Stimulus to boost food benefits 13.6 percent
Published 12:00 am Tuesday, December 1, 2009
By Kathy Chaffin
Effective April 1, the people who receive Food and Nutrition Services through the Rowan County Department of Social Services will receive a 13.6 percent increase in benefits as part of President Obama’s economic stimulus package.
Using the $1,772,000 in Food and Nutrition Services benefits, formerly known as food stamps, distributed to Rowan County residents in January as an example, Social Services Director Sandra Wilkes said the approved increase would have amounted to $240,000 more funds.
“I think that’s very significant,” she told Rowan Board of Social Services members Tuesday night.
Also at the meeting, the board voted unanimously to appoint a subcommittee to address the growing problem of prescription drug abuse, particularly among youths. Former board chairman Jeff Morris made the request for a subcommittee on behalf of the Community Child Protection Team, which he now chairs.
Members of the team voted unanimously at their March 3 meeting to ask the Board of Social Services to appoint the subcommittee, and several volunteered to serve. Morris submitted a list of 21 people recommended for the subcommittee, including a doctor and pharmacist.
The problem of prescription drug abuse among teens has become a national epidemic, Morris said. “We have a mandate of protecting children,” he said of the Community Child Protection Team. “You all have a broader mandate, and there’s overlap here.”
Morris said he hopes local and state elected officials will get involved with the subcommittee, saying it could lead to legislation requiring better monitoring of prescriptions obtained by addicts and professional “doctor shoppers,” who obtain the drugs to sell on the streets.
While North Carolina has imposed restrictions on the sale of over-the-counter cold medication and materials used to manufacture methamphetamines, Morris said there is nothing in place to monitor prescriptions of highly abused pain medicine such as OxyContin and popular tranquilizers like Xanax.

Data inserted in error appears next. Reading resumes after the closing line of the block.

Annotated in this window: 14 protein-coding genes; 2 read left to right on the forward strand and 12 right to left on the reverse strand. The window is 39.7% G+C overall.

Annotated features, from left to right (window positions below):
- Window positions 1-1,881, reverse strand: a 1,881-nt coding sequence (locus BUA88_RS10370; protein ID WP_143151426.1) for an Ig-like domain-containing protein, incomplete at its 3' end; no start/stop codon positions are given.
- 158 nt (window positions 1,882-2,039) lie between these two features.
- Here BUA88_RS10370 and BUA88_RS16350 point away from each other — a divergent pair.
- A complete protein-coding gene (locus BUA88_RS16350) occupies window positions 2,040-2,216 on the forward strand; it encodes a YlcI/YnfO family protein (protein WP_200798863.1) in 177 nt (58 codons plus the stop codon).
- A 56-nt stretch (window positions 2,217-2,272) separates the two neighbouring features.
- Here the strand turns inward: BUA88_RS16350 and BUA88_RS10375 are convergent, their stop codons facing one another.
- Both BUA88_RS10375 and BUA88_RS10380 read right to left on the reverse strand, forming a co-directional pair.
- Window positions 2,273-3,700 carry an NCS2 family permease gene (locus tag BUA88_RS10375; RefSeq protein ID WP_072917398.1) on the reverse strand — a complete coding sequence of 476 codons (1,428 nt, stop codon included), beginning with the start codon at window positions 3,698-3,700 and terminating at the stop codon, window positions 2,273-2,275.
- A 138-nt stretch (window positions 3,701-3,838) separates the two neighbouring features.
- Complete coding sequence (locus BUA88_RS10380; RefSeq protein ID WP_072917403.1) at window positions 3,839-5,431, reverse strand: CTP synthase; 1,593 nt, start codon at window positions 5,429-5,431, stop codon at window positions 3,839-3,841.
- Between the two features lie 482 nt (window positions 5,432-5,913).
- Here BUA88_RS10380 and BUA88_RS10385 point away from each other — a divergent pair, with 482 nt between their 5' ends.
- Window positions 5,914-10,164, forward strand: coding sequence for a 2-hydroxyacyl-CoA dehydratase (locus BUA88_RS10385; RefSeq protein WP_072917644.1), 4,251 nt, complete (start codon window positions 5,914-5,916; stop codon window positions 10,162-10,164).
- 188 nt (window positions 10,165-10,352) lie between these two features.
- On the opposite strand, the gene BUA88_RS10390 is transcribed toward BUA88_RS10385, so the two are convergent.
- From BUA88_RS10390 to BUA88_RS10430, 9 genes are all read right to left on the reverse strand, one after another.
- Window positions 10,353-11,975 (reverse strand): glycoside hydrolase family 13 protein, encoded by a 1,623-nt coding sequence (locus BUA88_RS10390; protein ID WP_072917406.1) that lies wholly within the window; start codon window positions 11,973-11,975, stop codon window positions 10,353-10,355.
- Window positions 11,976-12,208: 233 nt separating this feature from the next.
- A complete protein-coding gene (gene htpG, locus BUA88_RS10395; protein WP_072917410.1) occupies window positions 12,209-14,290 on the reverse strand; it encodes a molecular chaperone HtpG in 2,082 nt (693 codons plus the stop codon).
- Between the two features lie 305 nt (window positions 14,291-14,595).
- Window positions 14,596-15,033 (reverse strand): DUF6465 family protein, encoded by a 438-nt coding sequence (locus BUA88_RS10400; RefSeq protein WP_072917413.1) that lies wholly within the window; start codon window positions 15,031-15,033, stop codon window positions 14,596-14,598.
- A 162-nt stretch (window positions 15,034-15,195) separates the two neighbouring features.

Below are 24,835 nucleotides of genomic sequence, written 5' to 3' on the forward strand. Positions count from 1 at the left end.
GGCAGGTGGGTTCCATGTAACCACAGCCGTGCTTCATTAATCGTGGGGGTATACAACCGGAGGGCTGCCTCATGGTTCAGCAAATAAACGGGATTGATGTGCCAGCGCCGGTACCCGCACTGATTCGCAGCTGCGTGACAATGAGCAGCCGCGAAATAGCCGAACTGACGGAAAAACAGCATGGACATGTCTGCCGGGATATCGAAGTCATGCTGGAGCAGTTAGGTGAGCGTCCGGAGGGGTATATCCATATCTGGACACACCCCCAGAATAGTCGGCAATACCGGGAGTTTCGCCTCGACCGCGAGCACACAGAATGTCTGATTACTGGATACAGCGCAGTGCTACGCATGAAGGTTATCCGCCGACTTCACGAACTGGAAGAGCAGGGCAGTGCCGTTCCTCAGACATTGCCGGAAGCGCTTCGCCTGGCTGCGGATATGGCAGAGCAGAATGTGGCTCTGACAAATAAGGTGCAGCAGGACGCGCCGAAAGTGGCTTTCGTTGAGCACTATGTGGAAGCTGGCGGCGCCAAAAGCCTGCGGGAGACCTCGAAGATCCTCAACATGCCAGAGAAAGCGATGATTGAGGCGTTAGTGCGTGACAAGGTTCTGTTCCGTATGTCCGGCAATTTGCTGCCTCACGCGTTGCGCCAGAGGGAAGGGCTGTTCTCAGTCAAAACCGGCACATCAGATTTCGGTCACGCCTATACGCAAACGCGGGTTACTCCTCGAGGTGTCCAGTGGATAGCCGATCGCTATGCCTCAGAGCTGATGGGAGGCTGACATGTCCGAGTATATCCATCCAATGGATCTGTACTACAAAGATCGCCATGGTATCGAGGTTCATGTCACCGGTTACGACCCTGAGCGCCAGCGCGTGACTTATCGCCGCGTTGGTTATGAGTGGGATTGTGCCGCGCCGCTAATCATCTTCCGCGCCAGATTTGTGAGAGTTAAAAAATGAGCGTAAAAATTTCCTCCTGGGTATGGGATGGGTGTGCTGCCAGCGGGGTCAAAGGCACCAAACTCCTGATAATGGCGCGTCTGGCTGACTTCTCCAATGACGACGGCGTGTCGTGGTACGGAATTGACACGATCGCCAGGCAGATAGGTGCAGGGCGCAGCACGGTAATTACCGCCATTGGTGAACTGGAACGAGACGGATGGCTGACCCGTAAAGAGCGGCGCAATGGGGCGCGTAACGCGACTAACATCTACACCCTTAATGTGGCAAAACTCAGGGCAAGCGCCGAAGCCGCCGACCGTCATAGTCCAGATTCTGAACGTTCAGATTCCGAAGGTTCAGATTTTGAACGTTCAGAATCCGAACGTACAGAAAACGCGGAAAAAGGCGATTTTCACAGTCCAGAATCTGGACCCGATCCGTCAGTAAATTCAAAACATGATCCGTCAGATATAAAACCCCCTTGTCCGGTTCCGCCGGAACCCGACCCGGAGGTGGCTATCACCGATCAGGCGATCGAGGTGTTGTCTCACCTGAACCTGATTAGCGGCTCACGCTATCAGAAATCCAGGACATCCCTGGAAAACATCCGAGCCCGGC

Though he told Community Child Protection Team members that there was a computer prescription drug monitoring program already in place that doctors and pharmacists could check, Morris told Social Services board members that he found out the program only applies to Medicaid and Medicare recipients.
Without any kind of monitoring system in place for other patients, he said doctors and pharmacists have no way of identifying addicts unless they are visibly intoxicated.
Morris said doctor shoppers can spend $80 on a prescription of OxyContin, a potent painkiller, and sell the tablets on the street for $40 apiece. The problem could become even worse during the current recession, he said.
Appointing the subcommittee will “be a real asset and blessing to the community,” Morris said, “and hopefully to the state.”
Board member Jim Sides said it would be a good idea to present the idea of a statewide prescription drug monitoring system to the N.C. Board of Social Services and Social Services boards in other counties. “There’s power in numbers,” he said.
Board member John Blair said it would also be good to involve the N.C. Association of County Commissioners.
Board member Lillian Morgan referred to comments made by Tim Smith, director of student services for the Rowan-Salisbury School System, at the Community Child Protection Team meeting about the increasing number of student suspensions due to prescription drug abuse.
Morris said ordinary people can become addicted to prescription drugs, adding that one of his friends from high school died from an overdose of OxyContin.
“These are not people who can easily be stereotyped into your skid-row drunks,” he said. “These are not the heroin addict stereotypes that you see on TV. These are highly addictive drugs …”
Contact Kathy Chaffin at 704-797-4249.